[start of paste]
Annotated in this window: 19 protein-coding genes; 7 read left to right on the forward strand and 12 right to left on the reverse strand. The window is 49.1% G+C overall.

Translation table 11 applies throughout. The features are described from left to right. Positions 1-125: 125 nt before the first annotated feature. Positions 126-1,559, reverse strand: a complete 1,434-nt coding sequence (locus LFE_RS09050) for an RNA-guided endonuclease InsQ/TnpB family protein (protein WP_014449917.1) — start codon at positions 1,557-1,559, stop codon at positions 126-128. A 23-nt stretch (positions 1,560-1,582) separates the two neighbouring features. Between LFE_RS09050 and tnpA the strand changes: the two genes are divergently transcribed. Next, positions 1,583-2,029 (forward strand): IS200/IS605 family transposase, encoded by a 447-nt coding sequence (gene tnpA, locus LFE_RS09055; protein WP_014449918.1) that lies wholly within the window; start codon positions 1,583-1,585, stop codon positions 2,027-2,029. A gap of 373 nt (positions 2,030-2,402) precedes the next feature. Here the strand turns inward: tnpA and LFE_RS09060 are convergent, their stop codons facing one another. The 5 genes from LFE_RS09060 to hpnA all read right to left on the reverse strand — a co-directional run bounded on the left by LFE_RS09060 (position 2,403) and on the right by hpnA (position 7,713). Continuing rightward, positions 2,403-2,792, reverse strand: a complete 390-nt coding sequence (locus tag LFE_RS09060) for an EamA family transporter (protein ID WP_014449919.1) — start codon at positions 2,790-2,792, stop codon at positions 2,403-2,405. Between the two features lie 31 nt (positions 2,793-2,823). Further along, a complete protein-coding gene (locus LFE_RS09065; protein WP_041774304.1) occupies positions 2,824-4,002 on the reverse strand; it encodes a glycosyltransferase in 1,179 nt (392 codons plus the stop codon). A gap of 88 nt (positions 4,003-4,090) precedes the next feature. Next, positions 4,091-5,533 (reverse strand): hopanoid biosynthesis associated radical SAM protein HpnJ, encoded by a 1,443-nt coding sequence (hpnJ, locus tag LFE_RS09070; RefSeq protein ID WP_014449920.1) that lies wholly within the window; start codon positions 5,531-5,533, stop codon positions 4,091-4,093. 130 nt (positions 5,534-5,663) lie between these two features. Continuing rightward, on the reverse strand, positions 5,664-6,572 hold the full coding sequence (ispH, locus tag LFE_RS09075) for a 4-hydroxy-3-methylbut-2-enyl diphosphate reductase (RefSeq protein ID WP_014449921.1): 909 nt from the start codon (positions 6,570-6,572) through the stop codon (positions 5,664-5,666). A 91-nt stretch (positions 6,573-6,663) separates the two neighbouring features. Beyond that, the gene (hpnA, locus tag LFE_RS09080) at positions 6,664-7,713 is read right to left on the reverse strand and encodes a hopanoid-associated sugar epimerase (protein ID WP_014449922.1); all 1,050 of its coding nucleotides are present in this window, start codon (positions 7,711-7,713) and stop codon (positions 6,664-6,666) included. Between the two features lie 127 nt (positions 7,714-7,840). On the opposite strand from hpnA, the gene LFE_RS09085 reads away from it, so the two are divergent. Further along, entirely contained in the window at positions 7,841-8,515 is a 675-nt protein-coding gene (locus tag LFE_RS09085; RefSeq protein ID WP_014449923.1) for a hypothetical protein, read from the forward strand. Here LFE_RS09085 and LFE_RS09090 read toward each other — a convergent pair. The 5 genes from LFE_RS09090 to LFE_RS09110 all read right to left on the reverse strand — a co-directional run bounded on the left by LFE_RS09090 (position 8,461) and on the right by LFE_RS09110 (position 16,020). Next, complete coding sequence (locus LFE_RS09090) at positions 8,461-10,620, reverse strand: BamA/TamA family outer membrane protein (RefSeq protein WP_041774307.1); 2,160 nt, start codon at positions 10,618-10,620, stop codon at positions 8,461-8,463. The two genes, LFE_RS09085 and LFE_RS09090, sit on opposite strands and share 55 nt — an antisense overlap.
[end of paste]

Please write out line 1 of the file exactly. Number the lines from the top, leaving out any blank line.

Annotated in this window: 19 protein-coding genes; 7 read left to right on the forward strand and 12 right to left on the reverse strand. The window is 49.1% G+C overall.